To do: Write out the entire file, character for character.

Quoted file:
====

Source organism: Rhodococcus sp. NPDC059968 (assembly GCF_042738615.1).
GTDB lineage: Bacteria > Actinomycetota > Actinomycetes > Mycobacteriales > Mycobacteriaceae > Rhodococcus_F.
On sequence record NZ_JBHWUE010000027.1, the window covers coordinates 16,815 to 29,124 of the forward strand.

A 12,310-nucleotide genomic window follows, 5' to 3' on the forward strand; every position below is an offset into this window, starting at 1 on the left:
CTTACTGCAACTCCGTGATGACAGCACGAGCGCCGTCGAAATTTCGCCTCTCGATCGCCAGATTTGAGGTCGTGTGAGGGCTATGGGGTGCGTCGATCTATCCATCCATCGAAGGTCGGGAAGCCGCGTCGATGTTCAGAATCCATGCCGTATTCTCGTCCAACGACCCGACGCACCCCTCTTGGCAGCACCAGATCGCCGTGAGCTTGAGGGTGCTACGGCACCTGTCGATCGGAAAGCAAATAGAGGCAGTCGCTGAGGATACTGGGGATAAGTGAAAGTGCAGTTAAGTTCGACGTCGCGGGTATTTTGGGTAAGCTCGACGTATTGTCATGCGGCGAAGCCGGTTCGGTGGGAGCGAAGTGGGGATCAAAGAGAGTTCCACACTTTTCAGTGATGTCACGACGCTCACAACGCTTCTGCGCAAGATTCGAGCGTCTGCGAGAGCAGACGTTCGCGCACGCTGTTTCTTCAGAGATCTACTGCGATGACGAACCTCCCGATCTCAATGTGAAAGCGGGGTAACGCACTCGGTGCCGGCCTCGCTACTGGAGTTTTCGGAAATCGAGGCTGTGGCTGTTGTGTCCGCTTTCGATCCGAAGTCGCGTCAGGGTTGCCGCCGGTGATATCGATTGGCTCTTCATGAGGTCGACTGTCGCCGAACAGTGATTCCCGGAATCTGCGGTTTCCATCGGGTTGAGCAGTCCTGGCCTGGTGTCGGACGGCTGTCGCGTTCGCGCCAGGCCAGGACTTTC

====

Source organism: Rhodococcus sp. NPDC059968 (assembly GCF_042738615.1).
GTDB lineage: Bacteria > Actinomycetota > Actinomycetes > Mycobacteriales > Mycobacteriaceae > Rhodococcus_F.
On sequence record NZ_JBHWUE010000027.1, the window covers coordinates 16,815 to 29,124 of the forward strand.

A 12,310-nucleotide genomic window follows, 5' to 3' on the forward strand; every position below is an offset into this window, starting at 1 on the left:
CTTACTGCAACTCCGTGATGACAGCACGAGCGCCGTCGAAATTTCGCCTCTCGATCGCCAGATTTGAGGTCGTGTGAGGGCTATGGGGTGCGTCGATCTATCCATCCATCGAAGGTCGGGAAGCCGCGTCGATGTTCAGAATCCATGCCGTATTCTCGTCCAACGACCCGACGCACCCCTCTTGGCAGCACCAGATCGCCGTGAGCTTGAGGGTGCTACGGCACCTGTCGATCGGAAAGCAAATAGAGGCAGTCGCTGAGGATACTGGGGATAAGTGAAAGTGCAGTTAAGTTCGACGTCGCGGGTATTTTGGGTAAGCTCGACGTATTGTCATGCGGCGAAGCCGGTTCGGTGGGAGCGAAGTGGGGATCAAAGAGAGTTCCACACTTTTCAGTGATGTCACGACGCTCACAACGCTTCTGCGCAAGATTCGAGCGTCTGCGAGAGCAGACGTTCGCGCACGCTGTTTCTTCAGAGATCTACTGCGATGACGAACCTCCCGATCTCAATGTGAAAGCGGGGTAACGCACTCGGTGCCGGCCTCGCTACTGGAGTTTTCGGAAATCGAGGCTGTGGCTGTTGTGTCCGCTTTCGATCCGAAGTCGCGTCAGGGTTGCCGCCGGTGATATCGATTGGCTCTTCATGAGGTCGACTGTCGCCGAACAGTGATTCCCGGAATCTGCGGTTTCCATCGGGTTGAGCAGTCCTGGCCTGGTGTCGGACGGCTGTCGCGTTCGCGCCAGGCCAGGACTTTC